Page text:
Editorial: So long, 12th Man; Bring on the 12s

Editorial: So long, 12th Man; Bring on the 12s

By The Herald Editorial Board

Seahawk fans, we hate to break it to you, but you’re not the 12th Man any longer, at least not in official Seahawk tweets and other social media, nor even in the Ring of Honor at Seattle’s CenturyLink Stadium.

In a new trademark agreement with Texas A&M University, the Seahawks’ front office has agreed to limit the use of 12th Man. And what use the team will have of the phrase is going to cost it $140,000.

Under terms of the deal, the Seahawks will pay $18,000 a year over the next five years for its limited use, and another $10,000 each year to help A&M protect its trademark.

Along with trademark law, the Texas university has a long history attached to the name, which like the Seahawks, uses it to honor their fans, the 12th player urging the other 11 on the field to victory. The A&M Aggie’s 12th man goes back to a game in 1922, when, with dwindling reserves on the bench, the coach called down a former player from the press box to suit up in case he was needed. He wasn’t, but he was dubbed the 12th Man, a name that later came to stand for the student body at the games.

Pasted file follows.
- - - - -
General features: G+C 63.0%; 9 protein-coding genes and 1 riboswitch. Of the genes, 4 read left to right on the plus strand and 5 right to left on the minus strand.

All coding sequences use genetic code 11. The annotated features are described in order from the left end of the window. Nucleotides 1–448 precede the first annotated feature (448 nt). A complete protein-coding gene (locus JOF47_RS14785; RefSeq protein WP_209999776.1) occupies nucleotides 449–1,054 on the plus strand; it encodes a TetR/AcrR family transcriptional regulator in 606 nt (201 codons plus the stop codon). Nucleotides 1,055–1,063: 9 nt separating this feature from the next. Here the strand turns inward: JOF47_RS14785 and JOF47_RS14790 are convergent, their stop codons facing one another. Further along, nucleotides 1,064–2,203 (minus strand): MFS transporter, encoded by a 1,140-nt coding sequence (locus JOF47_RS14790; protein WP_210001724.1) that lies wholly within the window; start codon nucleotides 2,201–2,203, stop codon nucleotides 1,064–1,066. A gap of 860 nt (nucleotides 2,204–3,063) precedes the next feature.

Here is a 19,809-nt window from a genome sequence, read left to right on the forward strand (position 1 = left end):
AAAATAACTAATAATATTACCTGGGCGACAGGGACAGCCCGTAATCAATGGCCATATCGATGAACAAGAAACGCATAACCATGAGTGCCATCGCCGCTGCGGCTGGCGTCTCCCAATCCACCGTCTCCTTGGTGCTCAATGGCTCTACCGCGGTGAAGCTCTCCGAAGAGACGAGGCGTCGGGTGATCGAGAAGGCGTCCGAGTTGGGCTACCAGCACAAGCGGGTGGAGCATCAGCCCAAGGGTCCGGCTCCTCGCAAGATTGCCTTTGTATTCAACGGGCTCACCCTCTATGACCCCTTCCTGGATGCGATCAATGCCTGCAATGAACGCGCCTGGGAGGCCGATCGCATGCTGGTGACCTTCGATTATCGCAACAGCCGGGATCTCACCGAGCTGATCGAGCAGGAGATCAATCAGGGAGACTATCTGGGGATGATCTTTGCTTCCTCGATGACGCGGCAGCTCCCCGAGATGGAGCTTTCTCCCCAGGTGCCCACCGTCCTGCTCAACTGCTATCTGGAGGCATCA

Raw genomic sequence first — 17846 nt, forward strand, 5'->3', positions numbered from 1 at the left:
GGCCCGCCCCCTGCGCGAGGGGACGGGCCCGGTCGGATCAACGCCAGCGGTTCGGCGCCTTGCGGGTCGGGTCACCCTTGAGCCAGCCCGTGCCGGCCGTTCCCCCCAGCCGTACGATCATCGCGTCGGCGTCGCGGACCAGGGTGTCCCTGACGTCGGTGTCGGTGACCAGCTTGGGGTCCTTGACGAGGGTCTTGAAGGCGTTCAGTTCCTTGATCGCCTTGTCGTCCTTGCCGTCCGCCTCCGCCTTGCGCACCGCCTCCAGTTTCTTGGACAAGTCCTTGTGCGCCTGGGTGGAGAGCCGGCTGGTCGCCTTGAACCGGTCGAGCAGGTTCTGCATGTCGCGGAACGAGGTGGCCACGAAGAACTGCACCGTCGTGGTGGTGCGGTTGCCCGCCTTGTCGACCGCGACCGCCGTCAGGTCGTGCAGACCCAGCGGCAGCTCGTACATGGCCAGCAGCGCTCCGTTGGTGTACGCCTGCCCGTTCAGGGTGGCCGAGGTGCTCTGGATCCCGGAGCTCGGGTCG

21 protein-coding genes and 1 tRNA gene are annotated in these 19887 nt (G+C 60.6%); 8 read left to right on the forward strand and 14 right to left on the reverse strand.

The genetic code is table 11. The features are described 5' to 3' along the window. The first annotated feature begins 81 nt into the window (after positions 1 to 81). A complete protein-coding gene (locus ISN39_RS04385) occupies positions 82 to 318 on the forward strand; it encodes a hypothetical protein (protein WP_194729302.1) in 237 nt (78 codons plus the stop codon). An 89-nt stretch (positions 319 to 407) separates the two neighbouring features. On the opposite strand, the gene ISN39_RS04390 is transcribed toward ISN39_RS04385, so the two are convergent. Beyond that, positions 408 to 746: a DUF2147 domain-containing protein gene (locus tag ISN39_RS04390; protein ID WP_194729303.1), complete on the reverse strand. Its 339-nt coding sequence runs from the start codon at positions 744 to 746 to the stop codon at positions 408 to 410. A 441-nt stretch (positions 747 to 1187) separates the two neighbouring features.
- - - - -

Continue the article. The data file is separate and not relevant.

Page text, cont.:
Although not stretching as far back as Aggie history, the Seahawks have a long and lasting connection to the phrase. The team retired the No. 12 jersey in 1984, and began the tradition of raising a flag with the number 12 on it in 2003.

A&M applied to trademark 12th Man in 1989, then filed a trademark infringement complaint against the Seahawks in 2006. The dispute was settled with a licensing agreement, which was renewed in 2011. The Buffalo Bills and Indianapolis Colts also have licensing agreements with A&M over the use of the term. Like the Seahawks, the Colts earlier this year agreed to remove “12th Man” from its Ring of Honor.

A&M’s protection of its trademark is only slightly less zealous than that of the International Olympic Committee’s protection of the term Olympics; were it in its power, the IOC would probably seek to change the name of a certain Washington state mountain range.

The Seahawks seem content to let the specific phrase, 12th Man, fade, and instead are emphasizing the number, using 12, 12s, “We are 12s,” and similar phrases in social media and in marketing.

And the Seahawks can’t make too much of a fuss over A&M’s trademark, since the Seattle team already has its own trademark on “12” and several other uses of the number, including 12s and “Bring on the 12.” (We assume the trademark still allows the sale of doughnuts, eggs and roses by the dozen.)

In the end, the trademark nonsense is of interest only to the lawyers and the marketing professionals.

When the 12 flag goes up, and Russell Wilson, Richard Sherman, Kam Chancellor and the other Seahawks take the field, call yourself whatever you’d like.

Nobody’s going to hear you in the middle of all that glorious noise.

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